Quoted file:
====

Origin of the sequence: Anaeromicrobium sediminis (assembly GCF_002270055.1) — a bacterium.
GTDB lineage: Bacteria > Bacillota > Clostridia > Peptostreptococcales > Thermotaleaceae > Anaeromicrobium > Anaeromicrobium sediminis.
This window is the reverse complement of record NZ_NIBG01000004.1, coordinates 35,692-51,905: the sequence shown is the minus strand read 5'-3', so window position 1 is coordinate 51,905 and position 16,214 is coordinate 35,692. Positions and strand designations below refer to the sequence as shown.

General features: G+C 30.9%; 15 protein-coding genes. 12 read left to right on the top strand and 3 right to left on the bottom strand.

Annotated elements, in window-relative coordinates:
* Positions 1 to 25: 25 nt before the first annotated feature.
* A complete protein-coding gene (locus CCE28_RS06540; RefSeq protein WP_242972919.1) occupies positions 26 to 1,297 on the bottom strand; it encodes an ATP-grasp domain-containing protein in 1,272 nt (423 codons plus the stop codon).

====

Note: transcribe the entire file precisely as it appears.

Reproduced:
Origin of the sequence: Anaeromicrobium sediminis (assembly GCF_002270055.1) — a bacterium.
GTDB lineage: Bacteria > Bacillota > Clostridia > Peptostreptococcales > Thermotaleaceae > Anaeromicrobium > Anaeromicrobium sediminis.
This window is the reverse complement of record NZ_NIBG01000004.1, coordinates 35,692-51,905: the sequence shown is the minus strand read 5'-3', so window position 1 is coordinate 51,905 and position 16,214 is coordinate 35,692. Positions and strand designations below refer to the sequence as shown.

General features: G+C 30.9%; 15 protein-coding genes. 12 read left to right on the top strand and 3 right to left on the bottom strand.

Annotated elements, in window-relative coordinates:
* Positions 1 to 25: 25 nt before the first annotated feature.
* A complete protein-coding gene (locus CCE28_RS06540; RefSeq protein WP_242972919.1) occupies positions 26 to 1,297 on the bottom strand; it encodes an ATP-grasp domain-containing protein in 1,272 nt (423 codons plus the stop codon).